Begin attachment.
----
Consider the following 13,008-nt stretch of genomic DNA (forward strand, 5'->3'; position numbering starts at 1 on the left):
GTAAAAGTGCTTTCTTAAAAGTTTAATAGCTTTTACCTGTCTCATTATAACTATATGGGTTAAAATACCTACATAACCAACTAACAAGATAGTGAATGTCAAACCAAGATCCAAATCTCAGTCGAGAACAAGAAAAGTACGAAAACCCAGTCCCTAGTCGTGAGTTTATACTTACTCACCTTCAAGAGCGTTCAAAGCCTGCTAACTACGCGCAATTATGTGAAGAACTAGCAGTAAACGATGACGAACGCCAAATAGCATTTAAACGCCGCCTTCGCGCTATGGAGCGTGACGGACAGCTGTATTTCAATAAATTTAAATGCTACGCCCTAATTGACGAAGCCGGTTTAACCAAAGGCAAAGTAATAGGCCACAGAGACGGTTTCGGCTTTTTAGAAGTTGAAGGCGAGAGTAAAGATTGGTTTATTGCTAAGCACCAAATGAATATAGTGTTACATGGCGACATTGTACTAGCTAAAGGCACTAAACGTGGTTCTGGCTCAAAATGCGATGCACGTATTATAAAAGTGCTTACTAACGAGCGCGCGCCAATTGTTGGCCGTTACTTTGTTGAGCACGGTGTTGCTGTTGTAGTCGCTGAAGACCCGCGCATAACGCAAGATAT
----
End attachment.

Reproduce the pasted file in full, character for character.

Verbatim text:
Consider the following 13,008-nt stretch of genomic DNA (forward strand, 5'->3'; position numbering starts at 1 on the left):
GTAAAAGTGCTTTCTTAAAAGTTTAATAGCTTTTACCTGTCTCATTATAACTATATGGGTTAAAATACCTACATAACCAACTAACAAGATAGTGAATGTCAAACCAAGATCCAAATCTCAGTCGAGAACAAGAAAAGTACGAAAACCCAGTCCCTAGTCGTGAGTTTATACTTACTCACCTTCAAGAGCGTTCAAAGCCTGCTAACTACGCGCAATTATGTGAAGAACTAGCAGTAAACGATGACGAACGCCAAATAGCATTTAAACGCCGCCTTCGCGCTATGGAGCGTGACGGACAGCTGTATTTCAATAAATTTAAATGCTACGCCCTAATTGACGAAGCCGGTTTAACCAAAGGCAAAGTAATAGGCCACAGAGACGGTTTCGGCTTTTTAGAAGTTGAAGGCGAGAGTAAAGATTGGTTTATTGCTAAGCACCAAATGAATATAGTGTTACATGGCGACATTGTACTAGCTAAAGGCACTAAACGTGGTTCTGGCTCAAAATGCGATGCACGTATTATAAAAGTGCTTACTAACGAGCGCGCGCCAATTGTTGGCCGTTACTTTGTTGAGCACGGTGTTGCTGTTGTAGTCGCTGAAGACCCGCGCATAACGCAAGATAT